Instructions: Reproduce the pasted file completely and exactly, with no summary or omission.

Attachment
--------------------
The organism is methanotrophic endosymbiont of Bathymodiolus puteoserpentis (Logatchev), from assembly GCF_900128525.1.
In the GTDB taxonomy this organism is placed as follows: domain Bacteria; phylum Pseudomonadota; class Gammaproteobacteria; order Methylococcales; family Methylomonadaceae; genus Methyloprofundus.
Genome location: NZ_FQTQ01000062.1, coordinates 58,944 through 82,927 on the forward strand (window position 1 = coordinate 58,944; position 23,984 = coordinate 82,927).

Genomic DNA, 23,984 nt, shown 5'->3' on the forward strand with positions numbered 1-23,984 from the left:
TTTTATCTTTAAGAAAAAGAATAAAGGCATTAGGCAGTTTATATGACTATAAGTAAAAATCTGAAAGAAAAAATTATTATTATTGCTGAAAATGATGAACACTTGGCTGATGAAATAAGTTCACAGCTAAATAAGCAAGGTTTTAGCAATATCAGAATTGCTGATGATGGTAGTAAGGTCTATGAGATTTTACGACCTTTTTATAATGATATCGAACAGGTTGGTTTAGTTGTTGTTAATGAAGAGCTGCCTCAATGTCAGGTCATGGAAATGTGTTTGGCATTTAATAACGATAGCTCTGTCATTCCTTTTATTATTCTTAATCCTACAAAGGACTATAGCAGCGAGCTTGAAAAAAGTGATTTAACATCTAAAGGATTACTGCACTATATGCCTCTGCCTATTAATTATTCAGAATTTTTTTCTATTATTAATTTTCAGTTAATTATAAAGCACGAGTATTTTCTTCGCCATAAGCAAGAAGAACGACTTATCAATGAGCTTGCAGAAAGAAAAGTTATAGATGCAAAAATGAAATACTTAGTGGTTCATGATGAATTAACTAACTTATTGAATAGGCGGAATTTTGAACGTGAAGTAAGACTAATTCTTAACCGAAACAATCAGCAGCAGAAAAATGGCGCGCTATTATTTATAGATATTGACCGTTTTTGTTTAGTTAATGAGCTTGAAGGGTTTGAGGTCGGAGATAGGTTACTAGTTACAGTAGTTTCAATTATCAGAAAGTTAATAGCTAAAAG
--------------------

The organism is methanotrophic endosymbiont of Bathymodiolus puteoserpentis (Logatchev), from assembly GCF_900128525.1.
In the GTDB taxonomy this organism is placed as follows: domain Bacteria; phylum Pseudomonadota; class Gammaproteobacteria; order Methylococcales; family Methylomonadaceae; genus Methyloprofundus.
Genome location: NZ_FQTQ01000062.1, coordinates 58,944 through 82,927 on the forward strand (window position 1 = coordinate 58,944; position 23,984 = coordinate 82,927).

Genomic DNA, 23,984 nt, shown 5'->3' on the forward strand with positions numbered 1-23,984 from the left:
TTTTATCTTTAAGAAAAAGAATAAAGGCATTAGGCAGTTTATATGACTATAAGTAAAAATCTGAAAGAAAAAATTATTATTATTGCTGAAAATGATGAACACTTGGCTGATGAAATAAGTTCACAGCTAAATAAGCAAGGTTTTAGCAATATCAGAATTGCTGATGATGGTAGTAAGGTCTATGAGATTTTACGACCTTTTTATAATGATATCGAACAGGTTGGTTTAGTTGTTGTTAATGAAGAGCTGCCTCAATGTCAGGTCATGGAAATGTGTTTGGCATTTAATAACGATAGCTCTGTCATTCCTTTTATTATTCTTAATCCTACAAAGGACTATAGCAGCGAGCTTGAAAAAAGTGATTTAACATCTAAAGGATTACTGCACTATATGCCTCTGCCTATTAATTATTCAGAATTTTTTTCTATTATTAATTTTCAGTTAATTATAAAGCACGAGTATTTTCTTCGCCATAAGCAAGAAGAACGACTTATCAATGAGCTTGCAGAAAGAAAAGTTATAGATGCAAAAATGAAATACTTAGTGGTTCATGATGAATTAACTAACTTATTGAATAGGCGGAATTTTGAACGTGAAGTAAGACTAATTCTTAACCGAAACAATCAGCAGCAGAAAAATGGCGCGCTATTATTTATAGATATTGACCGTTTTTGTTTAGTTAATGAGCTTGAAGGGTTTGAGGTCGGAGATAGGTTACTAGTTACAGTAGTTTCAATTATCAGAAAGTTAATAGCTAAAAG